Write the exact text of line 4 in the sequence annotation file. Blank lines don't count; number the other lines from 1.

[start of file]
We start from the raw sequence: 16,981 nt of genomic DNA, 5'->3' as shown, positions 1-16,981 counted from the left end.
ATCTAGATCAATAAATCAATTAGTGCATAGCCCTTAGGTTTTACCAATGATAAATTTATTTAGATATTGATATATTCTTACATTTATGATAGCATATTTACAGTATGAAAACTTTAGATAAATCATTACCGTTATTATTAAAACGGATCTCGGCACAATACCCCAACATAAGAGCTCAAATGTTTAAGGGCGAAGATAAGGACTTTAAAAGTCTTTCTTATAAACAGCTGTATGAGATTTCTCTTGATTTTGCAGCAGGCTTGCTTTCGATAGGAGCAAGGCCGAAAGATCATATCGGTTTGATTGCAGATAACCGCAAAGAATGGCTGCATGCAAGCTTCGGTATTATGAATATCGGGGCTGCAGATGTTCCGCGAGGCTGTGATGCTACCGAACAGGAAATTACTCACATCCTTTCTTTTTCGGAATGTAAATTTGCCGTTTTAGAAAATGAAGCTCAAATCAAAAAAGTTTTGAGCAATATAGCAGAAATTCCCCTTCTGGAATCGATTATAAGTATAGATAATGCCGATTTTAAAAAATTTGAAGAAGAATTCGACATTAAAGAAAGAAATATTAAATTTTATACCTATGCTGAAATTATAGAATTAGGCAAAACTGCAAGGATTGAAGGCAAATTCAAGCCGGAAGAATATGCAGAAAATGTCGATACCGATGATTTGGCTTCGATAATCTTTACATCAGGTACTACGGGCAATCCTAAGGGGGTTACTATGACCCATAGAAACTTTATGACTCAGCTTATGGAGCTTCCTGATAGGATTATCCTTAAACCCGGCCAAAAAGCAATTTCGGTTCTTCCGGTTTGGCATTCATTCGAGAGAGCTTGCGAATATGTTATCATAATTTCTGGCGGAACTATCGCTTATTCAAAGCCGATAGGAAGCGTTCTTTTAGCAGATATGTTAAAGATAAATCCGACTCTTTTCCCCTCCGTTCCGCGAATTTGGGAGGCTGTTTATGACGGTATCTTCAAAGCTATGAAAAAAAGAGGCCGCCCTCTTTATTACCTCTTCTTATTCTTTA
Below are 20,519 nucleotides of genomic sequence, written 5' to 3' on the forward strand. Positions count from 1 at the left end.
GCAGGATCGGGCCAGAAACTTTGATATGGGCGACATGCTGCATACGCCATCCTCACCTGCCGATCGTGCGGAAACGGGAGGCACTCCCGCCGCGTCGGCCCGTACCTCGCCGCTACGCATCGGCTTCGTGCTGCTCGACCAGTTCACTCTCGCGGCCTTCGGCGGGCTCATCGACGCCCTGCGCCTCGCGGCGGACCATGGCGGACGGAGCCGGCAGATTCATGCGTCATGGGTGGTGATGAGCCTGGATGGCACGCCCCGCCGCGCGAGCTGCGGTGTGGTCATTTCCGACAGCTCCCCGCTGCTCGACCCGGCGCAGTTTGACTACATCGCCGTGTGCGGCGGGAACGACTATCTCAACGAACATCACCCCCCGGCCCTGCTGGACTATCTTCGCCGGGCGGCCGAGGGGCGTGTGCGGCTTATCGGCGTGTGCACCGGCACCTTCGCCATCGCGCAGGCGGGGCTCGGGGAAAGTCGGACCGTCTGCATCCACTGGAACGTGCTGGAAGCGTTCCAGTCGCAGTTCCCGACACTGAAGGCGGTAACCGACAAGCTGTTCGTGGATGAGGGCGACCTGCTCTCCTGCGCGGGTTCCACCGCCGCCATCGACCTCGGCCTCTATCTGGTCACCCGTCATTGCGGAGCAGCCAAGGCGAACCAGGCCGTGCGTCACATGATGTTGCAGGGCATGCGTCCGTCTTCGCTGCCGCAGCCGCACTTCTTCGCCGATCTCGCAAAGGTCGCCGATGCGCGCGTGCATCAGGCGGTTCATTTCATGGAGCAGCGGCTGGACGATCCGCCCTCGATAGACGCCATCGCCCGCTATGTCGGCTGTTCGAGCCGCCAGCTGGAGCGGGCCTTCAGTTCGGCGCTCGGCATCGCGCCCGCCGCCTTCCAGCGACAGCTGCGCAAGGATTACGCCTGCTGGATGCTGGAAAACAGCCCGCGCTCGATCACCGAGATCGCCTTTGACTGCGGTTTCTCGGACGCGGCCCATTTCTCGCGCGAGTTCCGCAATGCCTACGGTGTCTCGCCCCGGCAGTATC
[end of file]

GCAGGATCGGGCCAGAAACTTTGATATGGGCGACATGCTGCATACGCCATCCTCACCTGCCGATCGTGCGGAAACGGGAGGCACTCCCGCCGCGTCGGCCCGTACCTCGCCGCTACGCATCGGCTTCGTGCTGCTCGACCAGTTCACTCTCGCGGCCTTCGGCGGGCTCATCGACGCCCTGCGCCTCGCGGCGGACCATGGCGGACGGAGCCGGCAGATTCATGCGTCATGGGTGGTGATGAGCCTGGATGGCACGCCCCGCCGCGCGAGCTGCGGTGTGGTCATTTCCGACAGCTCCCCGCTGCTCGACCCGGCGCAGTTTGACTACATCGCCGTGTGCGGCGGGAACGACTATCTCAACGAACATCACCCCCCGGCCCTGCTGGACTATCTTCGCCGGGCGGCCGAGGGGCGTGTGCGGCTTATCGGCGTGTGCACCGGCACCTTCGCCATCGCGCAGGCGGGGCTCGGGGAAAGTCGGACCGTCTGCATCCACTGGAACGTGCTGGAAGCGTTCCAGTCGCAGTTCCCGACACTGAAGGCGGTAACCGACAAGCTGTTCGTGGATGAGGGCGACCTGCTCTCCTGCGCGGGTTCCACCGCCGCCATCGACCTCGGCCTCTATCTGGTCACCCGTCATTGCGGAGCAGCCAAGGCGAACCAGGCCGTGCGTCACATGATGTTGCAGGGCATGCGTCCGTCTTCGCTGCCGCAGCCGCACTTCTTCGCCGATCTCGCAAAGGTCGCCGATGCGCGCGTGCATCAGGCGGTTCATTTCATGGAGCAGCGGCTGGACGATCCGCCCTCGATAGACGCCATCGCCCGCTATGTCGGCTGTTCGAGCCGCCAGCTGGAGCGGGCCTTCAGTTCGGCGCTCGGCATCGCGCCCGCCGCCTTCCAGCGACAGCTGCGCAAGGATTACGCCTGCTGGATGCTGGAAAACAGCCCGCGCTCGATCACCGAGATCGCCTTTGACTGCGGTTTCTCGGACGCGGCCCATTTCTCGCGCGAGTTCCGCAATGCCTACGGTGTCTCGCCCCGGCAGTATC